A two-way ANOVA compared the main effects of season (summer vs. winter) and the four study locations on the δ18O and δ13C stable isotopes of α-cellulose of P. flabellata leaves and roots grown in the summer vs. winter, followed by a post hoc test (Tukey's multiple comparison of means). P values < 0.05 are considered significant. Descriptive and multivariate analyses were conducted with SigmaPlot 12.5.
3.1 Environmental measurements
Across all sites, summer daily average temperatures ranged from 3.5 ∘C to 15.6 ∘C (mean = 10.0 ∘C) and relative humidity ranged from 64.2 % to 98.1 % (mean = 81.1 %). Winter daily average temperatures ranged from −1.8 to 7.6 ∘C (mean = 3.7 ∘C), and relative humidity ranged from 73.6 % to 100 % (mean 94.3 %). Seasonal temperature (∘C) and relative humidity (%) minimum and maximum ranges for individual study locations are found in Table S1 in the Supplement. Between study locations, the daily average temperatures over the year (; p=0.813; Fig. 2a) and relative humidity were not significantly different (; p=0.573; Fig. 2b).
The wind rose (Fig. 1d) shows that winter winds at Bleaker Island primarily blew from the west and northwest. In winter, two spokes in the west and north-northwest direction comprise >30 % of the total recorded 15 min wind directions. In summer, three spokes in the west, west-southwest, and southwest directions comprise >45 % of all 15 min wind directions. The wind rarely blew from the east, southeast, or north. Examining winds from the west in winter, >10 % of wind speeds recorded were between 5 and 10 m s−1 (18 and 36 km h−1), and the frequency of strongest winds came from the north-northeast. In summer, >20 % winds from the southwest were between 5 and 10 m s−1, and there was a higher frequency of 10 to 15 m s−1 (36 to 54 km h−1) wind speeds than in winter. Seasonal wind variation deviated from the long-term average (1979–2015). Reanalysis data (ERA-Interim; Fig. S2) indicated that the wind speeds during summer (DJF, 2015 to 2016) were stronger over the Falkland Islands (5 to 6 m s−1 or 18 to 21 km h−1) and weaker during winter (JJA, 2016).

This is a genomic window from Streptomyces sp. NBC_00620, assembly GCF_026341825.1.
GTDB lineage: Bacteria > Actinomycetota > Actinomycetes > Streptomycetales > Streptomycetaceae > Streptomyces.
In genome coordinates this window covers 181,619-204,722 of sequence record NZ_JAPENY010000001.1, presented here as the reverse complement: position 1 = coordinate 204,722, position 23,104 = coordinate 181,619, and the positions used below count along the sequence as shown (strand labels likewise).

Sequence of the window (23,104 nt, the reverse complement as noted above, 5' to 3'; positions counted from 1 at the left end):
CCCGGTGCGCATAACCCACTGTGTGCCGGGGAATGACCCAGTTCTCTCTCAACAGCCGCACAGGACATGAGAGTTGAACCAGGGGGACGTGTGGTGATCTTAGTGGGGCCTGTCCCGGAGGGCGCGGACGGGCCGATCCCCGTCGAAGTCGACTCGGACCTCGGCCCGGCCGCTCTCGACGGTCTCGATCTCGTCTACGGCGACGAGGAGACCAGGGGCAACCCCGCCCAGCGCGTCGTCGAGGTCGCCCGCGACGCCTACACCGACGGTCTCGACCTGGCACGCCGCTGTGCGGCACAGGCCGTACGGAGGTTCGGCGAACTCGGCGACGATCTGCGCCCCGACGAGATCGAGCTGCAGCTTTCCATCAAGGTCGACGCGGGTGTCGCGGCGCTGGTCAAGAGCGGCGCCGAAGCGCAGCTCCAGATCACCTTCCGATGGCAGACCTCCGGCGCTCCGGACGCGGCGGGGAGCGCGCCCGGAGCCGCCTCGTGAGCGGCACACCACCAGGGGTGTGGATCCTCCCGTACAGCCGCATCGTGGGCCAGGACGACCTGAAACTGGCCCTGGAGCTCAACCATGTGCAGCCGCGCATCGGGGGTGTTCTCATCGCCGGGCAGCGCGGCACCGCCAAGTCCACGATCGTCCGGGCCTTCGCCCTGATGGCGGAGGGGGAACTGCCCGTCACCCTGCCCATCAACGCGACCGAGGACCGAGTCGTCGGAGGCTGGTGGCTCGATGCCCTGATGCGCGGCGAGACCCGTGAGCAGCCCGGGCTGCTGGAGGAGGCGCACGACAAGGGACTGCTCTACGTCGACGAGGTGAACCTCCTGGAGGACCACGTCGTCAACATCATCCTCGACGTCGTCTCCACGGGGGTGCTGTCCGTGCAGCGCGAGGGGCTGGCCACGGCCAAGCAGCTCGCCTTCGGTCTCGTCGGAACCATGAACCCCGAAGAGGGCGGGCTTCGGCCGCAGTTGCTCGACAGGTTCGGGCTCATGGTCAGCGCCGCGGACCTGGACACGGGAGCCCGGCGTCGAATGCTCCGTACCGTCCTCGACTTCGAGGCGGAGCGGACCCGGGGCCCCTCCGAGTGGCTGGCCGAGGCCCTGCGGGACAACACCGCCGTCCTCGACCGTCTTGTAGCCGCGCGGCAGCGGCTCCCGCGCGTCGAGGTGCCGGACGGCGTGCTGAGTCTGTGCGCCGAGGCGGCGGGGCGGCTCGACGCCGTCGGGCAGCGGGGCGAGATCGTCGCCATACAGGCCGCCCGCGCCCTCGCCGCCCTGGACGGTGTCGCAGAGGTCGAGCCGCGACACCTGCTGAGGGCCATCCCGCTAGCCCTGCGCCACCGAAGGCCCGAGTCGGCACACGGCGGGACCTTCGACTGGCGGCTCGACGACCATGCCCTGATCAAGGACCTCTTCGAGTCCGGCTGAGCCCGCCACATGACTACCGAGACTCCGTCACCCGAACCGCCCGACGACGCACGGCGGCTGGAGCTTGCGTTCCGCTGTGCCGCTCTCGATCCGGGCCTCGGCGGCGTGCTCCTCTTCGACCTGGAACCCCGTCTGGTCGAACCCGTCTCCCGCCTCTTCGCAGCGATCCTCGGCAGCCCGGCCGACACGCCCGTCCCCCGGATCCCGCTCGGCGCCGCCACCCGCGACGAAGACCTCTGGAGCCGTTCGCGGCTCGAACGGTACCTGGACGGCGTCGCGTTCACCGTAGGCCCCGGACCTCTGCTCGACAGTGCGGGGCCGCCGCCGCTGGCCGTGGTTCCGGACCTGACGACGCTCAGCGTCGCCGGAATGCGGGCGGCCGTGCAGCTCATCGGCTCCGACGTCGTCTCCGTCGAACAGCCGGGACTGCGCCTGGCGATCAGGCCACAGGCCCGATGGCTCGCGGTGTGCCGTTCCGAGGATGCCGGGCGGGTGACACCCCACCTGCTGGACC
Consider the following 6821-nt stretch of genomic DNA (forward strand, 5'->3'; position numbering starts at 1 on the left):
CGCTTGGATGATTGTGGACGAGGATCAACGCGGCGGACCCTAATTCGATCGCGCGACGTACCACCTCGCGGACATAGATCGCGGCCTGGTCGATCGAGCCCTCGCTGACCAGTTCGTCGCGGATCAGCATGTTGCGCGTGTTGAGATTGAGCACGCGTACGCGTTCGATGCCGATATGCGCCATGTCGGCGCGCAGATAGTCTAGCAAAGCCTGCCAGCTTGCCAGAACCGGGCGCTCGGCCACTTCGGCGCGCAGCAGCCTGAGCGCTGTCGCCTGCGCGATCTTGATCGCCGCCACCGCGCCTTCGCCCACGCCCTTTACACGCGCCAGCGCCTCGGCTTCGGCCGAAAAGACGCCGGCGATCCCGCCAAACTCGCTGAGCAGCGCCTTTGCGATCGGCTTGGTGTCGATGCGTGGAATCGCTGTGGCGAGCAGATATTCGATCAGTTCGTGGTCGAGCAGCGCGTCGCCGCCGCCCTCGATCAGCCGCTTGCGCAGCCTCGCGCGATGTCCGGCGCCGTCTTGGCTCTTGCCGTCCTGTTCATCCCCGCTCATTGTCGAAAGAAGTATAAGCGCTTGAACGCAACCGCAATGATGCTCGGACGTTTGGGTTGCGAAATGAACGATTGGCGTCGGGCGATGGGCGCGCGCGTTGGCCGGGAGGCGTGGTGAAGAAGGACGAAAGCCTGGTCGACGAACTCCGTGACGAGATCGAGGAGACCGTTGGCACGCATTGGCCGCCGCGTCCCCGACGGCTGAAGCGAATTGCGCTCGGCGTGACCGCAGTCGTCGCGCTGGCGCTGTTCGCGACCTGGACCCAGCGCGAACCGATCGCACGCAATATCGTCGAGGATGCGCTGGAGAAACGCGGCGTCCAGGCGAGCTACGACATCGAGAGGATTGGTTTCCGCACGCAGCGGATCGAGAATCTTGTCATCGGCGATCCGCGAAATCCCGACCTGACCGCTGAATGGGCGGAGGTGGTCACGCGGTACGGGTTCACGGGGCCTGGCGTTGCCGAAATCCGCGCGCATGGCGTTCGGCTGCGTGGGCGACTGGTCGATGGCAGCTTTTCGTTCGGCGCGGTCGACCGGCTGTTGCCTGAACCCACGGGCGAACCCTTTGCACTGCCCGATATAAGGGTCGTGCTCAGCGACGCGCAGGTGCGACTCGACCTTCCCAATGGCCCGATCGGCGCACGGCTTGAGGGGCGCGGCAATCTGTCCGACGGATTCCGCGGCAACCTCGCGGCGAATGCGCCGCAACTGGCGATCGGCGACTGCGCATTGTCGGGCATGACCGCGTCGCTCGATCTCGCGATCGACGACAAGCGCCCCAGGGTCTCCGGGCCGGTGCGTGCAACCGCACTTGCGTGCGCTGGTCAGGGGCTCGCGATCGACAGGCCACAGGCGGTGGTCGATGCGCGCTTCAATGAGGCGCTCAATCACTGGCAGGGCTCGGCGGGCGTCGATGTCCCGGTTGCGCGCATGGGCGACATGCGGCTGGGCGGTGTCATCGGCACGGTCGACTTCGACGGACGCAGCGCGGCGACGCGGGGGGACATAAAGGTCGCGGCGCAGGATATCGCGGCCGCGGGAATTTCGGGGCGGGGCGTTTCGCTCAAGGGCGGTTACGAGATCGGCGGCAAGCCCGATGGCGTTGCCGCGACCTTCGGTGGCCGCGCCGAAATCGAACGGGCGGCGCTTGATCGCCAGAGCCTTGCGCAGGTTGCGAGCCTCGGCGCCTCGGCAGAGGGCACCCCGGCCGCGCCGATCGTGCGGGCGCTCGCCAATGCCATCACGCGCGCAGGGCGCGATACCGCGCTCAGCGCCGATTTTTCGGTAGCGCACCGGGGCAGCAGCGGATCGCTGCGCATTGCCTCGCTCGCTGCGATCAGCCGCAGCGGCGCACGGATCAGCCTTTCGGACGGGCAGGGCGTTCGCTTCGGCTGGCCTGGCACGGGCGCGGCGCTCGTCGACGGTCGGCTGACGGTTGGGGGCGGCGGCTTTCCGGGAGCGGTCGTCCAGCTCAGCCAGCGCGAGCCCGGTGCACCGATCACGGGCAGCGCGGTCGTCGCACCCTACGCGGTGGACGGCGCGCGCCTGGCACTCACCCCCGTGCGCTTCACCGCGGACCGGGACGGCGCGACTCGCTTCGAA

3.3 Seasonal HYSPLIT air mass trajectory analyses
The daily back trajectory HYSPLIT analysis indicated that during the summer 89 % of the air masses originated (n=344 individual trajectories) west of the Falkland Islands. Approximately 11 % of summer air masses originated south of the Falkland Islands near the Antarctic Peninsula. In winter, 79 % of the air mass back trajectories (n=332 individual trajectories) were from the west, northwest, and southwest, while 21 % of air masses had backward trajectories south of the Falkland Islands near the Antarctic Peninsula (Fig. 3).
3.4 Monthly composite precipitation, δ18O and δD
Each study location had n=12 samples over the year, except for Surf Bay (n=11), which was not sampled in September 2015 (thus October 2015 represents September and October 2015). Monthly composite δ18O and δD isotopes in precipitation throughout the year ranged from −12.3 ‰ to −4.8 ‰ and from −86 ‰ to −23 ‰, respectively. Monthly composite precipitation at each location was used to construct a local meteoric water line using δ18O and δD isotopes (; n=47; Fig. 4a). The range for winter δ18O and δD was from −8.6 ‰ to −6.6 ‰ and −61 ‰ to −40 ‰, respectively. Summer values of δ18O and δD in precipitation ranged from −12.3 ‰ to −5.3 ‰ and −86 ‰ to −38 ‰, respectively, and fit within the range of historical isotopes in precipitation from the Falkland Islands (GNIP; Fig. 4b). Summer and winter δ18O and δD isotopes in precipitation (n=24) passed tests for normality (Shapiro–Wilk, p=0.297 and p=0.614, respectively) and failed tests for equal variance (Fisher's F test, p<0.05). A Mann–Whitney Rank Sum test indicated that the δ18O isotopes in precipitation were not different for summer (median = −8.3 ‰) and winter (median = −7.4 ‰; U=39; p=0.061). For δD, the summer had a significantly lower median value (median = −64.3 ‰) than winter (median = −46.5 ‰; U=22; p=0.004). A one-way ANOVA found no significant difference among sites in δ18O (; p=0.809) or δD isotopes (; p=0.785) in precipitation when samples from all months and sites were included (n=47).